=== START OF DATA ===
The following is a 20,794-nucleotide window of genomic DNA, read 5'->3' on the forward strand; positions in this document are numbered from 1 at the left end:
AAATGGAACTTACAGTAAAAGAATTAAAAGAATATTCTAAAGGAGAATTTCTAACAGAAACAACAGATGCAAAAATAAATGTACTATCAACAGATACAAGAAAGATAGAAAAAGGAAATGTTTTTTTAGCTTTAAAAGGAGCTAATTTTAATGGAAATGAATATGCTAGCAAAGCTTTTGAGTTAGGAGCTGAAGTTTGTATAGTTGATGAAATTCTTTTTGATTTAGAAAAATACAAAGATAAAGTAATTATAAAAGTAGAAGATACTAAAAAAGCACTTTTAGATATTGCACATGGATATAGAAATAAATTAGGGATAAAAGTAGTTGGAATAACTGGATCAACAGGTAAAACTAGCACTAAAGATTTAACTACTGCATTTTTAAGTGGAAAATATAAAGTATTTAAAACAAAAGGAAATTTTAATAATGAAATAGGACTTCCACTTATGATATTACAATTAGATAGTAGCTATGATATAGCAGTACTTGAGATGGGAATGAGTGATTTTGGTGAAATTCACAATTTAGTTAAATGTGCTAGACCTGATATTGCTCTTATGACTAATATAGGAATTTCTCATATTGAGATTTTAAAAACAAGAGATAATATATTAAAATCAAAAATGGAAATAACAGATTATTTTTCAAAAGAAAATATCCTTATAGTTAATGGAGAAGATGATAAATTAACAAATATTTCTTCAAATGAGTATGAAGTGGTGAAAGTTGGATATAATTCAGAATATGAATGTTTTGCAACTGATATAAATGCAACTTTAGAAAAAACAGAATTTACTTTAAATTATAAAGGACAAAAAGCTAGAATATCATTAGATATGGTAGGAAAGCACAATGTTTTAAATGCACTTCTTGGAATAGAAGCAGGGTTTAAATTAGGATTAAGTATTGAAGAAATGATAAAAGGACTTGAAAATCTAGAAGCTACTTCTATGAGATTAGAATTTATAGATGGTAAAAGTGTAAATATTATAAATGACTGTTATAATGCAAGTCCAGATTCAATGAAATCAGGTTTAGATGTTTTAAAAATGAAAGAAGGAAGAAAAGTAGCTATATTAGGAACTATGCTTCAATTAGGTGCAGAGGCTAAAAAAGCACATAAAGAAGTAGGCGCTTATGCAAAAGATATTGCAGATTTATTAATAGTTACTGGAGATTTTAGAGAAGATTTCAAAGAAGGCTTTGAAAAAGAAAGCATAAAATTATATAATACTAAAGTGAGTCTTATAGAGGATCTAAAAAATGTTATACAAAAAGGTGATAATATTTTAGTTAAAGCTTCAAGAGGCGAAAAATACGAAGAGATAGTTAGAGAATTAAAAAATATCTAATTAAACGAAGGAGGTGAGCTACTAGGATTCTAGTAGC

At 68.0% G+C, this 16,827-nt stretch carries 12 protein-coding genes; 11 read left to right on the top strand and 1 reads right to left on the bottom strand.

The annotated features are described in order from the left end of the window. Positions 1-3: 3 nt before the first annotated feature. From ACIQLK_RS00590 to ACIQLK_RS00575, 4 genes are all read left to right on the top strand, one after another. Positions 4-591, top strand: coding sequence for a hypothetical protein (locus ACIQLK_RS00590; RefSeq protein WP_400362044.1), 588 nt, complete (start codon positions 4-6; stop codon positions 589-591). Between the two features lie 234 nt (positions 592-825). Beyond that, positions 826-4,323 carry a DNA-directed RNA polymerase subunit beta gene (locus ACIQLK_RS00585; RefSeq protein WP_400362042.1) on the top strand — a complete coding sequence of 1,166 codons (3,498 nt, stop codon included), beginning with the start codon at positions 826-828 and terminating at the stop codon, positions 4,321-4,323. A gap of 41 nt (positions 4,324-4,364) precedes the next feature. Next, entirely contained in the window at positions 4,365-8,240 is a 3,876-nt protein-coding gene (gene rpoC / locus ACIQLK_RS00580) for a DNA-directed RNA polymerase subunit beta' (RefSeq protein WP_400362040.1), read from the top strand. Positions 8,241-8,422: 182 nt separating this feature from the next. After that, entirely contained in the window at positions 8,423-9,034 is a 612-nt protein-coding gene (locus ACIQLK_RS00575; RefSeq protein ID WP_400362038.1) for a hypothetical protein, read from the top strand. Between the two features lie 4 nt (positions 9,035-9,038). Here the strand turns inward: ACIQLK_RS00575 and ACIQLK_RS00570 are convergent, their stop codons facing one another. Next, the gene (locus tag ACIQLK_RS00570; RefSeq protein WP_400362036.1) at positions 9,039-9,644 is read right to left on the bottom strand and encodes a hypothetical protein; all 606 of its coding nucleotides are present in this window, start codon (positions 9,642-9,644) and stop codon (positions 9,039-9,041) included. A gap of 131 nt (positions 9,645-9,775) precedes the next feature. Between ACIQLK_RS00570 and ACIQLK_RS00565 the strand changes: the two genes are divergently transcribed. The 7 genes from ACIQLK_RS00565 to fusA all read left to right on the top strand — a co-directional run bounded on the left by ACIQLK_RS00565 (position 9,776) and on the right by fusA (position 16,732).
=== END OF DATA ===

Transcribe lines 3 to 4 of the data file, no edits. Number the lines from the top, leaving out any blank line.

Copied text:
At 68.0% G+C, this 16,827-nt stretch carries 12 protein-coding genes; 11 read left to right on the top strand and 1 reads right to left on the bottom strand.

The annotated features are described in order from the left end of the window. Positions 1-3: 3 nt before the first annotated feature. From ACIQLK_RS00590 to ACIQLK_RS00575, 4 genes are all read left to right on the top strand, one after another. Positions 4-591, top strand: coding sequence for a hypothetical protein (locus ACIQLK_RS00590; RefSeq protein WP_400362044.1), 588 nt, complete (start codon positions 4-6; stop codon positions 589-591). Between the two features lie 234 nt (positions 592-825). Beyond that, positions 826-4,323 carry a DNA-directed RNA polymerase subunit beta gene (locus ACIQLK_RS00585; RefSeq protein WP_400362042.1) on the top strand — a complete coding sequence of 1,166 codons (3,498 nt, stop codon included), beginning with the start codon at positions 826-828 and terminating at the stop codon, positions 4,321-4,323. A gap of 41 nt (positions 4,324-4,364) precedes the next feature. Next, entirely contained in the window at positions 4,365-8,240 is a 3,876-nt protein-coding gene (gene rpoC / locus ACIQLK_RS00580) for a DNA-directed RNA polymerase subunit beta' (RefSeq protein WP_400362040.1), read from the top strand. Positions 8,241-8,422: 182 nt separating this feature from the next. After that, entirely contained in the window at positions 8,423-9,034 is a 612-nt protein-coding gene (locus ACIQLK_RS00575; RefSeq protein ID WP_400362038.1) for a hypothetical protein, read from the top strand. Between the two features lie 4 nt (positions 9,035-9,038). Here the strand turns inward: ACIQLK_RS00575 and ACIQLK_RS00570 are convergent, their stop codons facing one another. Next, the gene (locus tag ACIQLK_RS00570; RefSeq protein WP_400362036.1) at positions 9,039-9,644 is read right to left on the bottom strand and encodes a hypothetical protein; all 606 of its coding nucleotides are present in this window, start codon (positions 9,642-9,644) and stop codon (positions 9,039-9,041) included. A gap of 131 nt (positions 9,645-9,775) precedes the next feature. Between ACIQLK_RS00570 and ACIQLK_RS00565 the strand changes: the two genes are divergently transcribed. The 7 genes from ACIQLK_RS00565 to fusA all read left to right on the top strand — a co-directional run bounded on the left by ACIQLK_RS00565 (position 9,776) and on the right by fusA (position 16,732).